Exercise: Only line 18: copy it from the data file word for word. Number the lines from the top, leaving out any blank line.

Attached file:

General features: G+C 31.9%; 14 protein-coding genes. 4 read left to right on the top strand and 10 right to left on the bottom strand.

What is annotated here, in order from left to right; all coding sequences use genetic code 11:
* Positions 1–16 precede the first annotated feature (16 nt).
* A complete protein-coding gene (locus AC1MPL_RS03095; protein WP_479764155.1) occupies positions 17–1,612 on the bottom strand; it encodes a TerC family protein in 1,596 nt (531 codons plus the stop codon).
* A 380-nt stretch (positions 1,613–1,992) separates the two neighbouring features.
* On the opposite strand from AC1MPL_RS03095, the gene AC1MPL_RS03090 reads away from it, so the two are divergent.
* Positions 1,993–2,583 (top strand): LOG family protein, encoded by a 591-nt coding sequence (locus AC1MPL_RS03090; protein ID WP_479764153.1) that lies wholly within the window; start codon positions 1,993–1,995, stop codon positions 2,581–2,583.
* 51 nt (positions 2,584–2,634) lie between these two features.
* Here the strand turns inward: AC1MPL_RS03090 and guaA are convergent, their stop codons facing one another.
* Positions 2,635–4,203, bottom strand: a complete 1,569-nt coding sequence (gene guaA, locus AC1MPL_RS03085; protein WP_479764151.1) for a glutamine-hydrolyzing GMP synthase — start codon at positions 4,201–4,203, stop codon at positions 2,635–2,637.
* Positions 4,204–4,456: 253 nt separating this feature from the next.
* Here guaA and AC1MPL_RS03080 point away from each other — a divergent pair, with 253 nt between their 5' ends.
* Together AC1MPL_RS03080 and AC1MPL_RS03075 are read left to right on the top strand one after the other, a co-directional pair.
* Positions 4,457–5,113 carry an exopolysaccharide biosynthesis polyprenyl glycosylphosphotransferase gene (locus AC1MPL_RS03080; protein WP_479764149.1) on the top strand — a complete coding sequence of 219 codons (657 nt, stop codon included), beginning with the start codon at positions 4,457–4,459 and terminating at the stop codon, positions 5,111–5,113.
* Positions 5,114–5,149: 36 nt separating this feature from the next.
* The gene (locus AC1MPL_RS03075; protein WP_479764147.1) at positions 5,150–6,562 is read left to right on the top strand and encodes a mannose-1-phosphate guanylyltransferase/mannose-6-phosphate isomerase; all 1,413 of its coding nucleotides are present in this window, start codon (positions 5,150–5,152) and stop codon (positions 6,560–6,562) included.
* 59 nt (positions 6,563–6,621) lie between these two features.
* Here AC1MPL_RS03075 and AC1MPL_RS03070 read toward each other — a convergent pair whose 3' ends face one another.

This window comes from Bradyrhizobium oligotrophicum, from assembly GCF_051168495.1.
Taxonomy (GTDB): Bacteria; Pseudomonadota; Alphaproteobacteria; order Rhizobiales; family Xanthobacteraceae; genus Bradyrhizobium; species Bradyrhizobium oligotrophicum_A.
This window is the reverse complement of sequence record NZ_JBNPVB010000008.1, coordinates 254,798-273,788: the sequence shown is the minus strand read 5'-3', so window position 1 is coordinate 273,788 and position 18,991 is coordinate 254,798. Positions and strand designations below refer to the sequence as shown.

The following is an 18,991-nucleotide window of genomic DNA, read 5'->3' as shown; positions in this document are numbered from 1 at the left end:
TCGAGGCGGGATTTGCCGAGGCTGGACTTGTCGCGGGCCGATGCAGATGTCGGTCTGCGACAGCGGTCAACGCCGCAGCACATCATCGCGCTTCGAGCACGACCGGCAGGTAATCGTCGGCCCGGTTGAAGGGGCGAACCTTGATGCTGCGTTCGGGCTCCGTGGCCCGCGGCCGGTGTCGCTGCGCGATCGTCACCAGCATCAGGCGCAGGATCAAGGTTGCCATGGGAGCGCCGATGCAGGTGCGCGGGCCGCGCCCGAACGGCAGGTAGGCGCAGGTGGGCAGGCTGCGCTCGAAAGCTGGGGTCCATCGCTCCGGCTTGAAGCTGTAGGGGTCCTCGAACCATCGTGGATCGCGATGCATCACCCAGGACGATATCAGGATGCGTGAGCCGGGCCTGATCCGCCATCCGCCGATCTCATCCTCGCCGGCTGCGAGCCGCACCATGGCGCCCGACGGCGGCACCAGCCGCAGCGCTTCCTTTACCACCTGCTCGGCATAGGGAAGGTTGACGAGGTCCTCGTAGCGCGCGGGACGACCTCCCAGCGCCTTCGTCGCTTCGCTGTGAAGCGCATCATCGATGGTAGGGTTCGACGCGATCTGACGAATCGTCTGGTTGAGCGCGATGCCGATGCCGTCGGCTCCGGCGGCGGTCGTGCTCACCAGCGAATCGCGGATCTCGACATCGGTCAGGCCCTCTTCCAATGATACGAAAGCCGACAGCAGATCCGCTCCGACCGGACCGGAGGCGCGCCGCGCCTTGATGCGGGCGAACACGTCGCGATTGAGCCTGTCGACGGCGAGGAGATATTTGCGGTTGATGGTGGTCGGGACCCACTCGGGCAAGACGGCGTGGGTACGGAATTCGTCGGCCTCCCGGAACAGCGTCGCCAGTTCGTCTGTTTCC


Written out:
* Here AC1MPL_RS03075 and AC1MPL_RS03070 read toward each other — a convergent pair whose 3' ends face one another.